|Date(s):||June 8, 1870 to November 10, 1870|
|Location(s):||CASWELL, North Carolina|
|Tag(s):||Crime/Violence, Race-Relations, War|
|Course:||“Rise And Fall of the Slave South,” University of Virginia|
|Rating:||4 (3 votes)|
The Ku Klux Klan began its attempts to undermine the formulating North Carolina state government in 1868. Their attempts to destroy Reconstruction efforts and institute white supremacy created a state of lawlessness and violence in the state of North Carolina. It was pattern that followed the Ku Klux Klan throughout the South. In this the heyday of the Klan, it found support even in the highest positions of government. Governor Holden of North Carolina, in his memoirs, claims no animosity for the organization. The KKK were able to gain such wide support due to the disenfranchised feelings prevalent in the South during Reconstruction
On June 8, 1870, Governor Holden proclaimed martial law and deployed troops into Alamance and Caswell counties. This followed an outbreak of renewed violence perpetuated by the Ku Klux Klan, including the murder of an African American Republican and state senator John W. Stephens. This was the last step in the rising tensions between the state and the KKK. Martial law was declared only after years of the state Government appealing for peace.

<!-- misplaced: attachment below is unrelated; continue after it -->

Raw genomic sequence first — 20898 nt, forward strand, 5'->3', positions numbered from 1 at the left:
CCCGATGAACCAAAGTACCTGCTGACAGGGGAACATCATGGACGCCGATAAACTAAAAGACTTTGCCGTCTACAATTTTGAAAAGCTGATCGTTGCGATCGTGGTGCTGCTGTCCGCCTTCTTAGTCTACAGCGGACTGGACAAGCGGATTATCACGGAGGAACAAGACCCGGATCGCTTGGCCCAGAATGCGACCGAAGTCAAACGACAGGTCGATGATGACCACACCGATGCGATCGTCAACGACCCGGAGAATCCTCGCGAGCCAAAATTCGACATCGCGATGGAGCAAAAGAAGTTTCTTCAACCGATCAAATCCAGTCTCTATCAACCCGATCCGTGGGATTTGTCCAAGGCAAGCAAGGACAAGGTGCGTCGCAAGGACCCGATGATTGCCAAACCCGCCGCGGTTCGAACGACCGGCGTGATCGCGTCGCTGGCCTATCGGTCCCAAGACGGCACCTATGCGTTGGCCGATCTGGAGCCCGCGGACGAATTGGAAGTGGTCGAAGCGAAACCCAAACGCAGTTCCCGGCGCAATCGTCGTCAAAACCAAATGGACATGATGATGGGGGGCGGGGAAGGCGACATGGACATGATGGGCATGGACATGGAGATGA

Governor Holden was empowered to declare martial law by the Shoffner Act of 1869 and was backed by President Grant. During the Kirk-Holden War, as it became known, Holden refused to recognize the writs of habeas corpus. Although the troops never fired a shot, more than 100 men were arrested. The violence during the Kirk-Holden War was far less than the violence leading to the war. On November 10, 1870, Holden proclaimed to the state Senate that the insurrection had been officially put down.